I taught a class Monday in data visualization for Josh Grimm’s In-Depth Reporting class at LSU.
I’m no expert in data visualization, but I studied the use of interactive databases for the American Press Institute in 2008 and my students experimented with a variety of data viz tools last spring in my course on learning interactive storytelling tools. (I’ll add some links to the students’ posts on data-viz tools later, but I want to get this published now and I won’t have time to add links until later.)
My point in this class is that you can tell stories lots of different ways using data, and that you can teach yourself pretty easily how to use some effective data viz tools. I admire the skills of some data specialists I know, and hope some of our students will follow them into that specialty. But I hope every student (and professional) journalist develops data skills to find and tell stories routinely.
Examples I used in the class (and a few I didn’t have time to use):
Thanks to Kyle Whitfield, Mark Lorando, Tom Meagher, Maryjo Webster, Daniel Tedford, Kevin Dupuy and Michelle Rogers for providing these examples.
I collected information from the students using a Google Form and used it to create some data visualizations about the class using Infogr.am and Google Maps. I was running out of time and rushed through these pretty quickly, but you can make pretty simple graphics quickly using these tools. I elaborate a bit more here on some of them.
I wasn’t able to embed the resulting Infogr.am graphics in my free WordPress blog (they should embed on most websites). Here are some screen grabs of the graphics (with links below to the interactive versions):
You can see the interactive version of the graphic on devices here.
This pie chart, I noted, would be more effective with graduated shades (perhaps yellow to red) than the random colors assigned to each number:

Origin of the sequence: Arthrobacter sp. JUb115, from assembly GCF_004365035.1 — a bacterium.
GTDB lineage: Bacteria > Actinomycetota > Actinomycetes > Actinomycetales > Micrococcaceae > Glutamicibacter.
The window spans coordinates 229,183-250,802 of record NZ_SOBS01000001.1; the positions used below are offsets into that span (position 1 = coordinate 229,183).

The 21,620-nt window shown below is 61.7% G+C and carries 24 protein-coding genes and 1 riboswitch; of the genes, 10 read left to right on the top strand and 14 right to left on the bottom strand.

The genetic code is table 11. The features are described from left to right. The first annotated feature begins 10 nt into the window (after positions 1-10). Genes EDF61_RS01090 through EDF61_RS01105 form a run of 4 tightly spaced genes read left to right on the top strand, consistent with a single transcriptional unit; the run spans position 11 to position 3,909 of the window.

In a graphic about the students’ use of social media, I tried different data viz tools offered by Infogr.am. This line chart didn’t work for me (though it might work for other detail). An effective graphic makes a point quickly and this one requires some study:
This horizontal bar graph also took a bit of work to understand, but quickly shows that the most popular social tools with the students are Snapchat, Instagram, Facebook and Twitter, and that the students aren’t using Foursquare at all. The graphic on devices was filled out later, when I had 26 responses instead of 24.
I deliberately didn’t update this because it actually illustrates some points you need to check in doing data visualization: The data need to be accurate. My first take of this didn’t have fully accurate data: You can see that I only have 23 responses, instead of 24, on Snapchat and Instagram. Actually, I had 24 responses at the time, but failed to double-check my data before uploading it for the graphic. These are the kinds of errors you need to avoid and double-checking you need to do both before uploading data and after finishing a visualization project.
The most effective graphic on social networks, I thought, was this layered pie chart, where you can (in the interactive version, not the screengrab below) see how differently students use the social tools. It would have been more effective, though, with a gradual color scale, perhaps with yellow for 1, orange for 3 and red for 5, with shades in between at 2 and 4. But I was trying to show how quickly you can make a simple graphic. That’s the first step in data visualization. I’d expect such improvements in subsequent projects.
Moving to Google Maps, I quickly imported information from the spreadsheet of student responses to create a map showing where the students were from (that embed works here):
During the class, Deanna Narveson did a quick data viz project on social media engagement by Louisiana gubernatorial candidates:
Here are my slides from the class:
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